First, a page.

Accessibility statement

Appreciation of Professor Ken Dixon

The Department will be very sad to learn of the death of Ken Dixon on 10 February, age 92.

Ken had a very distinguished business career. He was for many years the Chairman of Rowntree Mackintosh plc, York’s largest and most prestigious company and its largest employer. He was Chairman of the Joseph Rowntree Foundation, one of the UK’s most generous charitable foundations. He was also a former Vice-Chairman and Director of Legal & General Group, and former Deputy Chairman and Director of Bass. He joined the Council of the University in 1983, and on retirement from Rowntree, chaired the Council from 1990 to 2001. He was awarded an Honorary Degree by the University in 1993.

He has been a very good friend to the Department for twenty years. Having been extremely successful in business he was keen for the staff and students of the Department to expand their knowledge of business as well as economics. He therefore made a generous gift to the Department in 2004 to set up the annual Dixon lecture which has continued each year since, except for a break due to Covid. The aim of the lectures is for staff and students to engage with key national and international speakers, and for them to deliver a public lecture.

A full list of the Dixon lecturers may be found below. The first, given in 2004, was by Ed Balls, then an MP, Chief Economic Advisor to the Treasury and Chancellor Gordon Brown’s right-hand man. The lecture was a key statement of government policy with input from the Chancellor until just before the lecture was delivered. Subsequent lecturers have been either distinguished academics or key public officials, including the Axel Weber, Chairman of the Deutsche Bundesbank and UBS, Robert Chote, Chairman of the Office of Budget Responsibility, members of Monetary Policy Committee and Martin Wolf, Chief Economic writer for the Financial Times.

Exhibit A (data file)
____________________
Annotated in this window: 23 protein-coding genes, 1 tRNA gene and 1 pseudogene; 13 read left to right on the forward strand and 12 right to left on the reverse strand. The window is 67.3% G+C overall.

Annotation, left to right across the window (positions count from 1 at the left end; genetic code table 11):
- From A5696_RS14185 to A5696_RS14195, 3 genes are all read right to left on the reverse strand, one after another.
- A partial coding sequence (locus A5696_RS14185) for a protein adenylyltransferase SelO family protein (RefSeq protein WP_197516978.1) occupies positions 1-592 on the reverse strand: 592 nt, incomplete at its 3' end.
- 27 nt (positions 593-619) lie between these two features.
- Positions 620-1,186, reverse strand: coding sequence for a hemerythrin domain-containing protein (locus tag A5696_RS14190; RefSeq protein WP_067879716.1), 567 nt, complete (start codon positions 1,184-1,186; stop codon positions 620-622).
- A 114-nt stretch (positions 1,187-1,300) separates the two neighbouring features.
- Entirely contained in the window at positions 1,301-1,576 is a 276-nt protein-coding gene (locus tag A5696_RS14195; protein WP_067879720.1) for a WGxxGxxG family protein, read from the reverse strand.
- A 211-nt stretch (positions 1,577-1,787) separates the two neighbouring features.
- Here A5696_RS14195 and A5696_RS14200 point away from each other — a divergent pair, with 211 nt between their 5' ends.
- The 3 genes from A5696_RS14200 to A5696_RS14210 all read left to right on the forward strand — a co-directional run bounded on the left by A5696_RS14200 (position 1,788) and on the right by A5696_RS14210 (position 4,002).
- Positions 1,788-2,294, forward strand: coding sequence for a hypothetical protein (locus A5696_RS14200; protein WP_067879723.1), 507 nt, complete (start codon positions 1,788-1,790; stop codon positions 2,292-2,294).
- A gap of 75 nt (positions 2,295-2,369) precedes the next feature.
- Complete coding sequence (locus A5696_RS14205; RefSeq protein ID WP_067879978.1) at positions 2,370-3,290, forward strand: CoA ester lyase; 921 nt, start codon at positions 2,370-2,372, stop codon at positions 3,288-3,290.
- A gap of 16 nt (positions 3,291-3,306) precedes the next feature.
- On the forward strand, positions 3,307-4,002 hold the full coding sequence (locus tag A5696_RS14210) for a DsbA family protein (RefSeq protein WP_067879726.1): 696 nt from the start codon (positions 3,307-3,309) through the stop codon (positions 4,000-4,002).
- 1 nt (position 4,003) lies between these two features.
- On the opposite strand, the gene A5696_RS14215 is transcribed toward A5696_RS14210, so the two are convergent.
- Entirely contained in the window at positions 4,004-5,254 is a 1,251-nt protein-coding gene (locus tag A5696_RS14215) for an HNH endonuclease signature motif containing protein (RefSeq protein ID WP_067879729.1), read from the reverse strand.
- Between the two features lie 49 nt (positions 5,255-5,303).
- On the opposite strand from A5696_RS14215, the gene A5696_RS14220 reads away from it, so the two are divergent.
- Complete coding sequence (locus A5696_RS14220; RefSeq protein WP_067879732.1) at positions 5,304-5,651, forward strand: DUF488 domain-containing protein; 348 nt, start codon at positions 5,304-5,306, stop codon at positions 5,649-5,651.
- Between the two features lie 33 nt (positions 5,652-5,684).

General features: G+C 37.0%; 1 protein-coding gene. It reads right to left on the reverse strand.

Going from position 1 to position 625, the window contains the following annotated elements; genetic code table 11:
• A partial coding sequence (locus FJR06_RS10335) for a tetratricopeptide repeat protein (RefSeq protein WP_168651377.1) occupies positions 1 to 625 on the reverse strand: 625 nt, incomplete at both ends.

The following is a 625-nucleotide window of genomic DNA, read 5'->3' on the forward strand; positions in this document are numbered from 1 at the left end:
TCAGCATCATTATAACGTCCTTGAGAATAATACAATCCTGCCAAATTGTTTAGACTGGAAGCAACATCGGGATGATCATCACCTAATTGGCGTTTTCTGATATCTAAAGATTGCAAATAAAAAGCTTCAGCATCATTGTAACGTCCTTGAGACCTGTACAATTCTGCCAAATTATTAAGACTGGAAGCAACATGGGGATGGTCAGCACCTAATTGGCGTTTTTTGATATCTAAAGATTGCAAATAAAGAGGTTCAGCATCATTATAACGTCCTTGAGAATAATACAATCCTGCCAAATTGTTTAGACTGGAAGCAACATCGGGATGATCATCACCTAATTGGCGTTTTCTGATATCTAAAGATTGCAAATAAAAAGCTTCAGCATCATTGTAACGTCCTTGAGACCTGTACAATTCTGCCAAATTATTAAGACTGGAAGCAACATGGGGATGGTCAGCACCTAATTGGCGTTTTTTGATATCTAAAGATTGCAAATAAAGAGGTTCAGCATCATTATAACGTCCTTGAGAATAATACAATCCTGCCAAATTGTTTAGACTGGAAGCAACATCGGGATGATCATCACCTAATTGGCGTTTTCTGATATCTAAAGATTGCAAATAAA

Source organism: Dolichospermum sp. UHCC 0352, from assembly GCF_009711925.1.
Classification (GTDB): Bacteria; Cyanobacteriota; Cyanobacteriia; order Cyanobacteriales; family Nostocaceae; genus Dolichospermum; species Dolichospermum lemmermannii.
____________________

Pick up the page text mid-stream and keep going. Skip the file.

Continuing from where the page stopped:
In his business life one of Ken’s proudest achievements was the creation of Rowntree’s After Eight chocolate. He explained to me in great detail, and with much enthusiasm, the complexities involved in the research needed to make a chocolate with such properties, the economic problems such as those of buying the ingredients in forward and spot commodity markets, and the marketing problems that were entailed. It made me realise the considerable intellectual demands of business.

Ken read economics at the University of Manchester. A professor he often mentioned as a big influence was Arthur Lewis, the distinguished Barbadian development economist.  I always thought that Ken was at heart an academic. He showed this in his University counsels where he was renowned for his wise advice. He promoted teaching and research over excessive and intrusive administration. As well as Economics, he supported activities in the arts departments of the University.

Those who met Ken will remember him as a charming, friendly and very sharp, ready to challenge ideas and usually asking the first question of the Dixon lecturer. He liked nothing better than to engage in discussion with staff and students. We will miss him and his enthusiasm for economics, the Department and the University of York. Our thoughts go to his wife Pat who fully supported his links with the Department and attended all the lectures.

Mike Wickens, February 2022

 

Dixon Lecturers

2004 – Ed Balls MP

2005 – Professor Nick Crafts

2006 – Lord Meghnad Desai

2007 – Professor Richard Blundell

2008 – Professor Axel Weber

2009 – Professor Barry Eichengreen

2010 – Lord Nicholas Stern

2011 – Robert Chote

2012 – Sir Richard Lambert

2014 – Andy Haldane

2015 – Panel Debate

2015 – Martin Wolf

2017 – Mariana Mazzucato

2019 – Jonathan Haskel

2019 – Lord David Sainsbury

Ken Dixon